ANDERSON — The cost to Madison County as a result of the ransonware attack is approaching $200,000 after the Madison County Commissioners approved several contracts.

The commissioners on Tuesday approved contracts for off-site storage of data, a cooperative effort with the city of Anderson for firewall protection and a backup system for the court system.

Earlier this year the county’s computer system was hit by a ransomware attack that locked up county files. At the recommendation of the county’s insurance carrier, a $21,000 ransom was paid to obtain the encryption keys.

Lisa Cannon, director of the IT Department, said a contract with US Signal will cost the county $6,400 per month to store data off-site.

She said the total cost of the three contracts is $198,180 with approval from the Madison County Council expected Tuesday.

Cannon said a second option with US Signal for the entire county computer system including the servers would have cost $11,900 per month.

She said if the individual departments believe they need the additional backup system for their servers, that cost should be included in departmental budgets for 2017.

Cannon said another system being implemented will protect the court system computers from viruses and a potential ransonware attack.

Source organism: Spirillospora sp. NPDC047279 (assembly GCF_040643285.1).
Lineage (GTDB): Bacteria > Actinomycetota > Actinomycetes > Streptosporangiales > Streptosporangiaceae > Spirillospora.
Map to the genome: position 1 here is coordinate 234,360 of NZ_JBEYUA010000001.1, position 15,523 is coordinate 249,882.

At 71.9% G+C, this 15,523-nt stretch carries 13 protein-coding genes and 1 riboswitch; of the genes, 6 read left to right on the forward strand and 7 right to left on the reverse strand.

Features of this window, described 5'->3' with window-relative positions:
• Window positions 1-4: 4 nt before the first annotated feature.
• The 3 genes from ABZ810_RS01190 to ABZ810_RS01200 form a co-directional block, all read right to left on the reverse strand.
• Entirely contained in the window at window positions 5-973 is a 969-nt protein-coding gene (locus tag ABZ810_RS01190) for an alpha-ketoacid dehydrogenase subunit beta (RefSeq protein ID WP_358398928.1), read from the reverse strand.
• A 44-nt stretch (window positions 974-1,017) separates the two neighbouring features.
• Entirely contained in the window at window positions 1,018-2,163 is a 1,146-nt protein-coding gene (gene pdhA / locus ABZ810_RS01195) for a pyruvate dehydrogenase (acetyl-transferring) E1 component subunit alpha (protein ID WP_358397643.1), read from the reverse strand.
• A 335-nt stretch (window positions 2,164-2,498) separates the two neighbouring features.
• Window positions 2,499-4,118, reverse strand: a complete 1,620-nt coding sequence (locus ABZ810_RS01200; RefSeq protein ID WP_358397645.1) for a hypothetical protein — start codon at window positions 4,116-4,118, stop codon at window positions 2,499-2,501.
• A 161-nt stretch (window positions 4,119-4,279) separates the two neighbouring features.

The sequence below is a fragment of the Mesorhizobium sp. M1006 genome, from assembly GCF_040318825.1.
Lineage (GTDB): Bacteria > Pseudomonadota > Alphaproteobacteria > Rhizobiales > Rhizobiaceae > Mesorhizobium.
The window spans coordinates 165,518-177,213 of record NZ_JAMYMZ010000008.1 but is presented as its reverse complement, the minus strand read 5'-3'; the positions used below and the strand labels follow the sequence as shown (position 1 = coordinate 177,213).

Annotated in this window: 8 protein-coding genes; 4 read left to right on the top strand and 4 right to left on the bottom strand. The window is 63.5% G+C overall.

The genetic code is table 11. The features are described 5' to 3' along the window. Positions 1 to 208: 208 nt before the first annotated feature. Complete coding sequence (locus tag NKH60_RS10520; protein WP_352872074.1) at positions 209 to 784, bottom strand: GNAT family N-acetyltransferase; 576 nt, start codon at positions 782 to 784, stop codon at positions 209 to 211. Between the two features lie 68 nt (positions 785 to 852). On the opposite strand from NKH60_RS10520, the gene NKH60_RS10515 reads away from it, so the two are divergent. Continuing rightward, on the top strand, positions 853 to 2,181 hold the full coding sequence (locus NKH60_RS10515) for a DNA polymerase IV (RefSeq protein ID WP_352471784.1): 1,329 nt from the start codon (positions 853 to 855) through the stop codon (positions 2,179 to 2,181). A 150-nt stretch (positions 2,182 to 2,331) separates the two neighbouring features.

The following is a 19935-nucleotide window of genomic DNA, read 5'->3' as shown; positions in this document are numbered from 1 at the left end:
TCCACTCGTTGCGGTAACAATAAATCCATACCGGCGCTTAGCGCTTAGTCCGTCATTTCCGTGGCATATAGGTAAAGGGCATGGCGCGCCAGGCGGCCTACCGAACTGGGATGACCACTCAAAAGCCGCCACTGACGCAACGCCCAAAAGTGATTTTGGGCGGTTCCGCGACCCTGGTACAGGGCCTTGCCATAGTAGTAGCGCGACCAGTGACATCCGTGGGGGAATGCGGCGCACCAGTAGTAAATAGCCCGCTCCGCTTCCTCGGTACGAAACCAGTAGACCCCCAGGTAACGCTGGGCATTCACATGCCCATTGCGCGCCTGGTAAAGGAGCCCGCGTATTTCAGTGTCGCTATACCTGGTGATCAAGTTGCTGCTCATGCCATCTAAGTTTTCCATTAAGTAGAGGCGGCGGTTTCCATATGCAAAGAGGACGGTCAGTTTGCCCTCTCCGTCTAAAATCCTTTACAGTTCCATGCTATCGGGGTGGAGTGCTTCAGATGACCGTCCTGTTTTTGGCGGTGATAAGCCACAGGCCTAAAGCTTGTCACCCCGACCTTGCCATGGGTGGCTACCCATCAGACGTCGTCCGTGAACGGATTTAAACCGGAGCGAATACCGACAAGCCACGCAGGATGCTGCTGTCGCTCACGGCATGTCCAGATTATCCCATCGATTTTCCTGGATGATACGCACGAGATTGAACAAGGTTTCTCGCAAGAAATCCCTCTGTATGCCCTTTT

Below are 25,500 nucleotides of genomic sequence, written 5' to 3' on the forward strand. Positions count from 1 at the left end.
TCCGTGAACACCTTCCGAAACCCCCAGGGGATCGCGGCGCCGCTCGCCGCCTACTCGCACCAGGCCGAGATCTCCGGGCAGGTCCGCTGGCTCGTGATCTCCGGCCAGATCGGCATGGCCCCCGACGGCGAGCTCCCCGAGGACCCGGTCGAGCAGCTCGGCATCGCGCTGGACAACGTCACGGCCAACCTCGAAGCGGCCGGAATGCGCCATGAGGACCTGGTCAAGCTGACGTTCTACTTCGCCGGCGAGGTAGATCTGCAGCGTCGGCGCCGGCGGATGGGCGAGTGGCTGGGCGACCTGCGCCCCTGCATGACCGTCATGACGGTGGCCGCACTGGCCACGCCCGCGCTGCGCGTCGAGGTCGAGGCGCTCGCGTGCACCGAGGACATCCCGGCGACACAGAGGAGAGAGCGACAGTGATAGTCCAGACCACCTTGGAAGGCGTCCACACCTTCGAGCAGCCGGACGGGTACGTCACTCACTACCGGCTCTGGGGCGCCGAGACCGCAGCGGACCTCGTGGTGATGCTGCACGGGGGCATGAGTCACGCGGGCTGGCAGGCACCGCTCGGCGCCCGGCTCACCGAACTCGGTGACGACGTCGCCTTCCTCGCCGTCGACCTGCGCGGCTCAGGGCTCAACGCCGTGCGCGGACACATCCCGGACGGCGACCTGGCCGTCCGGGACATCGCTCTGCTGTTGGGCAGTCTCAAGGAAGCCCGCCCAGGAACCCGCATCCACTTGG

Included in the request was a $240 monthly charge to work in conjunction with the city of Anderson on multiple firewalls to protect the computer systems.

Cannon said she has talked to members of the county council who support the expenditure for the backup systems.

This is on top of the $17,500 the county spent to bring in US Signal to help bring the county’s computer system back on line.

At the county council's November meeting, Cannon said she will be spending money that is not in her budget over the next month.

“It has been a devastating last few days,” she said. “We can’t do without any longer.”

Cannon said the council eliminated six positions in the department in 2012 and reduced the budget by 56 percent.

“We can’t be expected to operate as large as General Motors on a gas station budget,” she said. “We need help and it’s going to take funds.”

Cannon said the ransomware attack affected 600 personal computers and up to 75 servers.

“We can’t wait to take action,” she said. “We have to have bodies and finances. We can’t operate the IT Department on a shoestring budget.”

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